By far and away, the decision by Mascot Tower owners on May 25 to commence legal proceedings against the building’s developer was unsurprising.

Residents evacuated after cracks were discovered in the building’s primary support structure last June are yet to return. Media reports put the repair bill including interest at $53.5 million.

Mascot is not the only case of high profile legal action across Australia’s building sector.

With well-publicised issues surrounding building quality along with massive levels of investment in public infrastructure, disputes regarding cladding/building safety in multi-storey apartments and cost blowouts/delays on transport projects have generated headlines in recent years.

Since many issues are resolved through mediation and negotiation, the overall number of disputes which occur each year is unknown. When disputes do occur, costs involved vary according to issues such as the size of the project and the nature of the dispute.

Nevertheless, interesting questions surround why building disputes occur and how these can be avoided.

For answers, Sourceable spoke with Emanuel Confos, partner and construction and projects lawyer at international law firm Norton Rose Fulbright, and Helen Kowal, Partner Property, Planning & Projects, Strata at Sydney based commercial and family law firm Swaab.

Confos says disputes can have a significant commercial impact for all involved.

“Disputes involve a lot of business cost,” he says.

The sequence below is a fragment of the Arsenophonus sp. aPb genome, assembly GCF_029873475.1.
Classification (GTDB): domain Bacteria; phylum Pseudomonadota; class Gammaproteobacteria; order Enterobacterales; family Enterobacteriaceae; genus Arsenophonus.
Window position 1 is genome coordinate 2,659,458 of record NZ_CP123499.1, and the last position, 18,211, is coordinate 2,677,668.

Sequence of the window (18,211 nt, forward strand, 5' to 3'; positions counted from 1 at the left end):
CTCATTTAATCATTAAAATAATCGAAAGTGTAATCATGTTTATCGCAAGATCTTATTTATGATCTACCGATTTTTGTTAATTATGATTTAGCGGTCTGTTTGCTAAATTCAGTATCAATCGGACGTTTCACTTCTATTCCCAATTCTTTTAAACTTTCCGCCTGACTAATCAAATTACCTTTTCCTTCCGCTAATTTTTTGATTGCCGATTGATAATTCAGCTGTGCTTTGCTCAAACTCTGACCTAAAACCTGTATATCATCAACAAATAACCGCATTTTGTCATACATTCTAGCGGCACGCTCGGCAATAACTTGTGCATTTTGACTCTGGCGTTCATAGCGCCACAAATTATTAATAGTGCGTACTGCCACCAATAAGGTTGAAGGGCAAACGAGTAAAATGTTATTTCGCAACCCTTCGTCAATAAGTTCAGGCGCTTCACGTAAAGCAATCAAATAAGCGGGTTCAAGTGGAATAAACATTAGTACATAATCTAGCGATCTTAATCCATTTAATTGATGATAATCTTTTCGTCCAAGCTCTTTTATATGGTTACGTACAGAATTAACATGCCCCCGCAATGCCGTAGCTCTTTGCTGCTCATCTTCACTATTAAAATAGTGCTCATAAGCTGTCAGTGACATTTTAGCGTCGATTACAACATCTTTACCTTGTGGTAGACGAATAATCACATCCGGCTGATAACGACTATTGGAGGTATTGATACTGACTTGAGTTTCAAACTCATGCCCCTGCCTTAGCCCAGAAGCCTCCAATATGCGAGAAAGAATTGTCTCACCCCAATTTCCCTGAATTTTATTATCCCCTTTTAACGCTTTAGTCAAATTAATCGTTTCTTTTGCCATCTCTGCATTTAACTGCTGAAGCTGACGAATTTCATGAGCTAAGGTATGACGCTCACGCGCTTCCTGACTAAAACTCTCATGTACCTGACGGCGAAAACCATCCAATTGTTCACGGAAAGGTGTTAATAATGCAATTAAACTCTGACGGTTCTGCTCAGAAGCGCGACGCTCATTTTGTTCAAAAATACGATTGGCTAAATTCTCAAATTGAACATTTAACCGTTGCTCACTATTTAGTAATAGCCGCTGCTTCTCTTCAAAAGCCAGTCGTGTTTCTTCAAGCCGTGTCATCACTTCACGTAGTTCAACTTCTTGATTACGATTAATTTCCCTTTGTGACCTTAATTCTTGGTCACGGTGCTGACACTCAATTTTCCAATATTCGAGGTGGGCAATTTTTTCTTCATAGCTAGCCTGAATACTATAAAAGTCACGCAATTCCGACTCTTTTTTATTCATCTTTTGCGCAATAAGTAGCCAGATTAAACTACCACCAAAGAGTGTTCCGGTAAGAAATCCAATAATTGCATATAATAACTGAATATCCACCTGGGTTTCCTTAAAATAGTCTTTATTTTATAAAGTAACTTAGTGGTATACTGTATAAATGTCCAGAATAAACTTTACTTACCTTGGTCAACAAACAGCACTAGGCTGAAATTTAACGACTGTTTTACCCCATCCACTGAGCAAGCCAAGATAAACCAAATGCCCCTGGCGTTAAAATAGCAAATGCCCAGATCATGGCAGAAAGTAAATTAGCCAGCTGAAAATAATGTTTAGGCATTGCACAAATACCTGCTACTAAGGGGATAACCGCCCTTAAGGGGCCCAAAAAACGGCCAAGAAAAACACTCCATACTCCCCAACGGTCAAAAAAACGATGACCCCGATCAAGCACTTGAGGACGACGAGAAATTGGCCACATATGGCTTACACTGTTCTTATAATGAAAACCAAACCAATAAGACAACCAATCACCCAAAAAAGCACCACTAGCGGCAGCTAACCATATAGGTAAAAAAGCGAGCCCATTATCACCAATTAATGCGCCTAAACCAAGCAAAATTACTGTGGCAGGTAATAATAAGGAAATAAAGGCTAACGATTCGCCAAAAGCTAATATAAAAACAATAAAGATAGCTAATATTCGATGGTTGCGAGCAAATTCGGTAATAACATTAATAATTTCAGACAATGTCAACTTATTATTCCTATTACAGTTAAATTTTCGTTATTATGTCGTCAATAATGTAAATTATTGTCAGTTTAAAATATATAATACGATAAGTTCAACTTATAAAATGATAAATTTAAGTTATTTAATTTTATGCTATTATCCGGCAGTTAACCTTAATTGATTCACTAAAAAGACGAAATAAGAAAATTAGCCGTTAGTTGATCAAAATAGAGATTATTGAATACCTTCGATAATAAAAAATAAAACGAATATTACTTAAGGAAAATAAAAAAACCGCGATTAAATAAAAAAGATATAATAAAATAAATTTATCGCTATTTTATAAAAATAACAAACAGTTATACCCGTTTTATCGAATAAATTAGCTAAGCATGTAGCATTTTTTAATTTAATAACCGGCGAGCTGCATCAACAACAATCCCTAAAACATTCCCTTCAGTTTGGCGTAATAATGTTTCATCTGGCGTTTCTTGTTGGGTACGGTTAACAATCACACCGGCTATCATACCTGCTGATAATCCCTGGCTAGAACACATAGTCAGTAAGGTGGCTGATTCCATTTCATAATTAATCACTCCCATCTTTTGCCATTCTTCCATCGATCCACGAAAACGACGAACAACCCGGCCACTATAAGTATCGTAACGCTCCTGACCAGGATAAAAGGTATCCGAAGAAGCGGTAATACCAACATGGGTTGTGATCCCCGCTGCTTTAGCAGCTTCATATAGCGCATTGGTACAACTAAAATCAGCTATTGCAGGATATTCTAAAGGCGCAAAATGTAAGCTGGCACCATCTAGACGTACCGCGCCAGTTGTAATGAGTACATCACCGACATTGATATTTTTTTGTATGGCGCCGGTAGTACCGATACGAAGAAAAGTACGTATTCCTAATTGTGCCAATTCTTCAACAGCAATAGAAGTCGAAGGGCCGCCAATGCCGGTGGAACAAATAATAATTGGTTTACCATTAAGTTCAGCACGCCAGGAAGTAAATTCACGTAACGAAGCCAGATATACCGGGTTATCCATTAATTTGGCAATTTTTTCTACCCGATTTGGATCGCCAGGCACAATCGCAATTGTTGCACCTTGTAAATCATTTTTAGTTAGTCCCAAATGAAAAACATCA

“And then there is also the hidden costs to a person’s business when there is a dispute. That is the cost of employees having to spend a large amount of time gathering documents and being available to lawyers which interrupts their general business.

“Developers and owners and builders are not in the business of litigation. They are in the business of doing what they do. This (a legal dispute) is a huge drain on their business.”

According to Confos, most construction disputes centre around, late completion of work, payment for variations or defective work.

Asked what upstream factors lead to disputes, Confos says this is difficult to say for certain but lists several possible issues.

First, the busy nature of the building sector in recent times has constrained resource availability and led to challenges in securing the most suitably qualified tradespeople and subcontractors.

Busy periods such as those of recent years can also lead to the emergence of new developers whose main interest is to turn a quick profit. Leaving behind a quality product, Confos says, is often less of a priority for these people.

In strata, meanwhile, there can be a mismatch in expectations between quality and price. Particularly in multi-residential construction, Confos says there are different pricing points yet often similar expectations surrounding quality and finish..

Finally, competitive pressures among builders can lead to tighter timeframes and downward pressure on prices and margins.

Kowal, meanwhile, offers a slightly different viewpoint.

Fundamentally, she says many disputes result from a breakdown in communication between the parties involved. This can lead to different expectations among partieson matters such as the scope of works involved.

On a related note, Kowal says there can be problems where contracts are unclear. This can occur, for example, where parties either fail to sign a written contract at all or sign a standard contract without either properly understanding what these entail or clearly defining the scope of works.